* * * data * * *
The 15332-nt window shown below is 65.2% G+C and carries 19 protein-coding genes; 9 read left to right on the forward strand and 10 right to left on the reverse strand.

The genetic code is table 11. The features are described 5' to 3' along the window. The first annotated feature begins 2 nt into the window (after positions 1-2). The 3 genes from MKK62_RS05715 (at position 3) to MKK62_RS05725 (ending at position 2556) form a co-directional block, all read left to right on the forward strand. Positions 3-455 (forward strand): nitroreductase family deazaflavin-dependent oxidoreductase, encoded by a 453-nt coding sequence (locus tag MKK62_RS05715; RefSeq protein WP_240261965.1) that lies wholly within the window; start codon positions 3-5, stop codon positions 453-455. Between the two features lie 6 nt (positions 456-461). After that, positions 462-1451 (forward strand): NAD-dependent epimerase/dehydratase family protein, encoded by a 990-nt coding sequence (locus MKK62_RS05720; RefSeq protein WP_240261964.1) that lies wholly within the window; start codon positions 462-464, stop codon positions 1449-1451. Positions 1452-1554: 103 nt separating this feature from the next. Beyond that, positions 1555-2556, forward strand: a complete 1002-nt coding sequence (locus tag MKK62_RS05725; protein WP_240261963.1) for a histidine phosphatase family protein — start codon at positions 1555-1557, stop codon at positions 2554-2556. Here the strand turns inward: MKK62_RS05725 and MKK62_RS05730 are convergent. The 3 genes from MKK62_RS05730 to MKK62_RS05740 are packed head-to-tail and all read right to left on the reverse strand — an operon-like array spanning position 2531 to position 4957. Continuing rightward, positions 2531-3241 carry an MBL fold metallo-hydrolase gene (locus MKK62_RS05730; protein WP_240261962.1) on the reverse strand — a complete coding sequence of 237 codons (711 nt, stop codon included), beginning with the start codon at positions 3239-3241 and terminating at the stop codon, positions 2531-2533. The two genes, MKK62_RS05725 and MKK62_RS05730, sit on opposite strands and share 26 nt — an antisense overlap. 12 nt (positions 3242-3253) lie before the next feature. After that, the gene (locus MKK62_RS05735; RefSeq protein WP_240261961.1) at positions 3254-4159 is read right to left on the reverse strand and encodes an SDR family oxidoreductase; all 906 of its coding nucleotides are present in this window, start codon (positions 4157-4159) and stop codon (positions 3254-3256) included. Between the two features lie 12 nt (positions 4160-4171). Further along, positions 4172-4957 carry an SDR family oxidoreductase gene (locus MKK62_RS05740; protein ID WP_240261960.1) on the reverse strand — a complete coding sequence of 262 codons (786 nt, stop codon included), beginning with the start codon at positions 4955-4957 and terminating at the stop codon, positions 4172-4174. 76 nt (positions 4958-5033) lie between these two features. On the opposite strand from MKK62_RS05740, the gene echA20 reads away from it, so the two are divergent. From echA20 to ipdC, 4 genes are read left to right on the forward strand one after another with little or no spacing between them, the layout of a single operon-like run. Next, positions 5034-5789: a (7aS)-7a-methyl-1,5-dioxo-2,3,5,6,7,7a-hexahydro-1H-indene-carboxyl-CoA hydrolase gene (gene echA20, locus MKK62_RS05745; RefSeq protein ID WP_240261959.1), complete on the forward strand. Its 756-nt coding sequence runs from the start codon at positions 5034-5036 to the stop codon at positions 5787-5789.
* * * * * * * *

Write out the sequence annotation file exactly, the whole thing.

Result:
The 15332-nt window shown below is 65.2% G+C and carries 19 protein-coding genes; 9 read left to right on the forward strand and 10 right to left on the reverse strand.

The genetic code is table 11. The features are described 5' to 3' along the window. The first annotated feature begins 2 nt into the window (after positions 1-2). The 3 genes from MKK62_RS05715 (at position 3) to MKK62_RS05725 (ending at position 2556) form a co-directional block, all read left to right on the forward strand. Positions 3-455 (forward strand): nitroreductase family deazaflavin-dependent oxidoreductase, encoded by a 453-nt coding sequence (locus tag MKK62_RS05715; RefSeq protein WP_240261965.1) that lies wholly within the window; start codon positions 3-5, stop codon positions 453-455. Between the two features lie 6 nt (positions 456-461). After that, positions 462-1451 (forward strand): NAD-dependent epimerase/dehydratase family protein, encoded by a 990-nt coding sequence (locus MKK62_RS05720; RefSeq protein WP_240261964.1) that lies wholly within the window; start codon positions 462-464, stop codon positions 1449-1451. Positions 1452-1554: 103 nt separating this feature from the next. Beyond that, positions 1555-2556, forward strand: a complete 1002-nt coding sequence (locus tag MKK62_RS05725; protein WP_240261963.1) for a histidine phosphatase family protein — start codon at positions 1555-1557, stop codon at positions 2554-2556. Here the strand turns inward: MKK62_RS05725 and MKK62_RS05730 are convergent. The 3 genes from MKK62_RS05730 to MKK62_RS05740 are packed head-to-tail and all read right to left on the reverse strand — an operon-like array spanning position 2531 to position 4957. Continuing rightward, positions 2531-3241 carry an MBL fold metallo-hydrolase gene (locus MKK62_RS05730; protein WP_240261962.1) on the reverse strand — a complete coding sequence of 237 codons (711 nt, stop codon included), beginning with the start codon at positions 3239-3241 and terminating at the stop codon, positions 2531-2533. The two genes, MKK62_RS05725 and MKK62_RS05730, sit on opposite strands and share 26 nt — an antisense overlap. 12 nt (positions 3242-3253) lie before the next feature. After that, the gene (locus MKK62_RS05735; RefSeq protein WP_240261961.1) at positions 3254-4159 is read right to left on the reverse strand and encodes an SDR family oxidoreductase; all 906 of its coding nucleotides are present in this window, start codon (positions 4157-4159) and stop codon (positions 3254-3256) included. Between the two features lie 12 nt (positions 4160-4171). Further along, positions 4172-4957 carry an SDR family oxidoreductase gene (locus MKK62_RS05740; protein ID WP_240261960.1) on the reverse strand — a complete coding sequence of 262 codons (786 nt, stop codon included), beginning with the start codon at positions 4955-4957 and terminating at the stop codon, positions 4172-4174. 76 nt (positions 4958-5033) lie between these two features. On the opposite strand from MKK62_RS05740, the gene echA20 reads away from it, so the two are divergent. From echA20 to ipdC, 4 genes are read left to right on the forward strand one after another with little or no spacing between them, the layout of a single operon-like run. Next, positions 5034-5789: a (7aS)-7a-methyl-1,5-dioxo-2,3,5,6,7,7a-hexahydro-1H-indene-carboxyl-CoA hydrolase gene (gene echA20, locus MKK62_RS05745; RefSeq protein ID WP_240261959.1), complete on the forward strand. Its 756-nt coding sequence runs from the start codon at positions 5034-5036 to the stop codon at positions 5787-5789.